Silent Auction for The Hermitage Cat Shelter!
October 15-31, 2020 | Learn More →
Bid on 99+ awesome prizes, including a South African Photo Safari for Two!
All proceeds benefit needy cats and kittens in Southern Arizona.
Champaign County Humane Society’s roots go back to 1889. During that time, like many other welfare societies, the organization aimed to protect children and improve the working conditions of livestock and cart horses.
Over the years, Champaign County Humane Society has evolved to primarily focus their efforts on animal welfare, shelter, and public education. They're now an independent, non-profit, open-admissions shelter. As a private charity, they rely solely on donations, adoption fees, and fundraising to be able to operate. All animals, regardless of age, health, or adoptability are taken in to be cared for.
Each year the shelter serves around 1,400 cats, dogs, and other small animals desperate for help and in need of a new home. The pets that come to them are either stray, lost, owner-surrenders, or transfers from other shelters. A large number of those taken in will be found a new, loving forever home. Would you like to help the society continue their amazing work? If so, then consider adopting a pet, saving a life, and gaining a new best friend from their shelter today!
The adoption process at Champaign County Humane Society is simple and straightforward:
Adoption fees at Champaign County Humane Society are as follows:
Your adoption fee covers spay/neuter surgery, initial vaccinations, rabies vaccination (cats and dogs over 16 weeks), parasite treatment, heartworm testing (dogs), FeLV testing (cats), microchipping and registration, a free post-adoption vet visit, and discounted pet supply coupons.
Our writing team is hard at work researching this shelter's adoption process and fees, so this page will be updated soon!
In the meantime, here's some nice-to-know info that applies to nearly every animal shelter, humane society, and rescue.
Because shelter dogs are full of love!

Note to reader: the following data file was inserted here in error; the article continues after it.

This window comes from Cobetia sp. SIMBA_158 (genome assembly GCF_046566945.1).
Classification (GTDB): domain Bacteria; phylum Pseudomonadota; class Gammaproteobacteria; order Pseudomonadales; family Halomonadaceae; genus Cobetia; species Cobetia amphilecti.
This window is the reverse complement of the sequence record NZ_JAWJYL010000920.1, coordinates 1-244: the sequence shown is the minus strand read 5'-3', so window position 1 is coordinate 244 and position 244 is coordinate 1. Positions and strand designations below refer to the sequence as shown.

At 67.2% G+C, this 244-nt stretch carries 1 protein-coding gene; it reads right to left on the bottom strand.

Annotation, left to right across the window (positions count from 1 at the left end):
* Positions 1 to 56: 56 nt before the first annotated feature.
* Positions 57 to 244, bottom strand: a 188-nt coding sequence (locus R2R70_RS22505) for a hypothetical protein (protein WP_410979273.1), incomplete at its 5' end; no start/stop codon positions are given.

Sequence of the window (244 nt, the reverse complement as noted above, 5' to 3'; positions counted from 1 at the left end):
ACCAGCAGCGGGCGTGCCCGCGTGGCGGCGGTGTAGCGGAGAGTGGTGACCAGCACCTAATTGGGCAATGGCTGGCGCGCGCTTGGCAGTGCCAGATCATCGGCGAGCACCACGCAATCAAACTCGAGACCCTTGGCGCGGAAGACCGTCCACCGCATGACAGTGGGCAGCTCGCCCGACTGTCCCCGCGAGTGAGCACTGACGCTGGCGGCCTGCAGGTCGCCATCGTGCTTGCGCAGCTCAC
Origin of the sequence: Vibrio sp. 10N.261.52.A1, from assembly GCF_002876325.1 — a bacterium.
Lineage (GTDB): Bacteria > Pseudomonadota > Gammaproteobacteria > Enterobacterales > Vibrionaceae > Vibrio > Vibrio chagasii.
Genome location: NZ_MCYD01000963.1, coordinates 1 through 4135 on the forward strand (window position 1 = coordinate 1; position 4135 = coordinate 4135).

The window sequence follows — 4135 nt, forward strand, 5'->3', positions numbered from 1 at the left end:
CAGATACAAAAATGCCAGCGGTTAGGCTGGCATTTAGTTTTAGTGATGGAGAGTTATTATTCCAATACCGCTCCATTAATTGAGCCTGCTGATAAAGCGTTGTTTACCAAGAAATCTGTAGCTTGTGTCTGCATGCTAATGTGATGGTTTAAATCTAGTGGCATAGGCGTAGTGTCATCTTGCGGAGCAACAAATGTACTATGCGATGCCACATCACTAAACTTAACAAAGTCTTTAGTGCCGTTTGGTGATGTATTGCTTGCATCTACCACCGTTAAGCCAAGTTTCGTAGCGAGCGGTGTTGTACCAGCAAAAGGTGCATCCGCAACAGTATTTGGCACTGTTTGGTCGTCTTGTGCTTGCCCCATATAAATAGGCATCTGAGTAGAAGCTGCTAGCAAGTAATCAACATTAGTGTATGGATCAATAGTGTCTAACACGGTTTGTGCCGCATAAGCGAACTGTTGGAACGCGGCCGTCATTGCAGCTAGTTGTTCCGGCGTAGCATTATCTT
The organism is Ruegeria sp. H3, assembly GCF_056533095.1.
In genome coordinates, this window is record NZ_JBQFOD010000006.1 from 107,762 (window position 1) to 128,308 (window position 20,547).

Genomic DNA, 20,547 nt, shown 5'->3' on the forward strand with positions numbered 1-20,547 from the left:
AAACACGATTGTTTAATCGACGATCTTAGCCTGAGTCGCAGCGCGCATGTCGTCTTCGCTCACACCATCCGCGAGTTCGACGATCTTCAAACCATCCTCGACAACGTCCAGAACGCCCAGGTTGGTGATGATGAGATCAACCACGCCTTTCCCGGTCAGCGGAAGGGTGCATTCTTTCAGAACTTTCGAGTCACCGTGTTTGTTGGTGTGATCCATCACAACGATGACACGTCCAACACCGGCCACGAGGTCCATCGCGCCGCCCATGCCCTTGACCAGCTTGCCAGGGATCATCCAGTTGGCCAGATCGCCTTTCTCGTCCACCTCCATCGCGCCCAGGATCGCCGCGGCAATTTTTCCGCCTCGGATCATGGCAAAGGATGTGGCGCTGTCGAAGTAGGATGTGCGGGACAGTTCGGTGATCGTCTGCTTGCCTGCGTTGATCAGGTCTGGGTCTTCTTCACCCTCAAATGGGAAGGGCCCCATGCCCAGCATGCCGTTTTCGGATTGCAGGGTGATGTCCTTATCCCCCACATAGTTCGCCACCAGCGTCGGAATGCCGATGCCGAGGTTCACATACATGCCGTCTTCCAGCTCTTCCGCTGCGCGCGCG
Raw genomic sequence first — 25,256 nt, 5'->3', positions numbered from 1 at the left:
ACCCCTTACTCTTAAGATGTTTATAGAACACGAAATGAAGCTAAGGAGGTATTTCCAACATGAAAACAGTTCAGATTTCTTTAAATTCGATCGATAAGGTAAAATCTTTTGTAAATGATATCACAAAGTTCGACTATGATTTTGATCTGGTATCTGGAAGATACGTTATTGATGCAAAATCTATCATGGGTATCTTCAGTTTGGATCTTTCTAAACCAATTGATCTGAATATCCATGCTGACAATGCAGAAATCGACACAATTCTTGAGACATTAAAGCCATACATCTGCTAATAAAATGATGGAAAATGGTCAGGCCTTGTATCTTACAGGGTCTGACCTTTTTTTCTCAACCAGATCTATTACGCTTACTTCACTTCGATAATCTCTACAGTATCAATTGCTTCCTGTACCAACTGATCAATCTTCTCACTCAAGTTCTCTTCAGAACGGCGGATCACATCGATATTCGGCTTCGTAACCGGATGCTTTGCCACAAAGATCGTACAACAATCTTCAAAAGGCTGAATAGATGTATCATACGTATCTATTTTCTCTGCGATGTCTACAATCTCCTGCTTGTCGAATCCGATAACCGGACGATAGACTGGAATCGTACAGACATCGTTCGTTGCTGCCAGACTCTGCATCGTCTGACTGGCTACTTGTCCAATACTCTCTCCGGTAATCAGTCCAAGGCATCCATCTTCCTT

Is it because they know you saved them and love you harder for it?
I can't say for certain, but yes.
Jokes aside, there are three things all shelter dogs need to thrive in their new home:
Older shelter dogs, generally 1+ years old, may have experienced a lot of trauma, which often results in one of 8 common behavioral issues:
These issues are correctable! Your dog isn't broken, they're just damaged. You can fix them with enough love, patience, and a good training plan.
During the COVID-19 pandemic, finding good dog trainers can be hard. Like everything else, dog training is moving only. but there are great online dog trainers that are proven to work and can help get your new pup on the right path.
You can learn a lot about an animal welfare organization just by looking at their name.
Adoption processes vary drastically from organization to organization, but here are some general tips that apply in most instances. Note that we'll use the term "shelters" here for simplicity but it includes all types of rescue organizations.
If you have any questions about adopting an animal (what you'll need, what to expect, etc.) feel free to contact the PetLists team!
If you're looking to adopt a new dog, our Dog Adoption Guide is a must-read. It has everything you need to know about bringing a shelter dog home:
And we're adding new guides all the time.